Before setting out on this hike, I did two things.
First, I looked back to our March 24, 2013 hike. What a difference a Polar Vortex makes! One year ago we were hiking on dry ground, admiring the early daffodils. Today we crunched over a landscape still thickly blanketed in snow!
Secondly, I did a little reconnaissance trip to check out our planned route, which included an exciting feature called the “Hole in the Wall.” Not surprisingly, the famed “Hole” was a treacherous bone-breaker featuring thick layers of glistening ice. So, the Ladies quickly re-routed and jumped north one section. The “Hole” will entice us later in the spring when it is more civilized.
Setting out from Scotsdale Farm, we donned the latest high-tech foot appliances to ensure safety. Here is Julie modelling her Monster Bulldog Chain-Gang Cramponator:
Note everyone was quite so high-tech, however:
The most striking feature of today’s hike was the devastation wrought upon the poor trees by December’s ice storm. The melting snow reveals tortured, broken branches littering the forest floor and the full extent of the damage strewn all around.
It was our first full sunny day of hiking in months. Everyone recharged their solar batteries, and spirits were running high.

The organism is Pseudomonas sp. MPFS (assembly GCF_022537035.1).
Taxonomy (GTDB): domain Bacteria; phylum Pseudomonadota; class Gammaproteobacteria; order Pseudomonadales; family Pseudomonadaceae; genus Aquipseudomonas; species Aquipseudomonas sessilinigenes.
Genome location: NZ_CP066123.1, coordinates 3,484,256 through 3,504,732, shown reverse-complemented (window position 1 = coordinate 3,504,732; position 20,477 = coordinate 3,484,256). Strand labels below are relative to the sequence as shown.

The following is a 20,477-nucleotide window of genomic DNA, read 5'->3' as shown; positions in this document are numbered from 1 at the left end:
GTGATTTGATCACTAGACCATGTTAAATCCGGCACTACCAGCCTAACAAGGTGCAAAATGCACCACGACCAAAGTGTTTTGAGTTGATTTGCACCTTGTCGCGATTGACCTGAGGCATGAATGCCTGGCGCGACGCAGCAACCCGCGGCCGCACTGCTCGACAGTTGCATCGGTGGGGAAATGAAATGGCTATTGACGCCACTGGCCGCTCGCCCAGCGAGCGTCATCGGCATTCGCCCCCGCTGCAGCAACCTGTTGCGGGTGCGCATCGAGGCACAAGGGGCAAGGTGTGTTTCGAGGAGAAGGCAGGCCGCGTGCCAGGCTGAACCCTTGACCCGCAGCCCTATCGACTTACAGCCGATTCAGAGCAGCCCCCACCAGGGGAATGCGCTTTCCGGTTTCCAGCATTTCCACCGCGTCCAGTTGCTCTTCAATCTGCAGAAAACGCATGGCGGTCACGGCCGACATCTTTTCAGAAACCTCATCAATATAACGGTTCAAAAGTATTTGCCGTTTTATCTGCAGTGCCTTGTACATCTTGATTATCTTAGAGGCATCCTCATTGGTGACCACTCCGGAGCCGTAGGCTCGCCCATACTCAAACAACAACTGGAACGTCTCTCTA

We didn’t forget to look around and admire all the easily-overlooked beauty within the forest.
We encountered many bridges on this hike. Every bridge was solid, sturdy and handsome. Kudos to the bridge-builders of the Toronto Club.
One of the delights of spring is the sound of water rippling in a creek. This hike was punctuated by many streams and creeks, all gurgling happily over rocks and stones and under snow bridges. A feast for the eyes and ears!
We were constantly impressed by all the tree-cutting that had taken place to keep the trail open. Many dedicated folks with chainsaws had obviously spent hours cutting the downfall. We are grateful for their hard work!
Lunch time! What a treat to sit outside on a snowy day and be warm! We enjoyed a leisurely lunch. No shivering, no rushing to start hiking before toes go dead and fingers turn into claws. In fact, there was general agreement that we could have stretched out for a post-meal nap. (N.B. napping not allowed under Limestone Ladies Act: Section 4b, Paragraph 3, line 27.)
Sometimes people ask me why we are doing this. As the end of the hike drew near, I reflected on this question. We were warm, happy, sun-saturated and mellow. We had just spent a day taking deep breaths of fresh, crisp air and gazing at nature’s beauty in every direction. We strengthened our bodies and nourished our souls. All this in the company of the best group of women on the planet. Need I say more?
Now as for that poor creature with her home made Yaktrax. How did she fare, you might ask?
Double hike coming up in April, Ladies! See you then!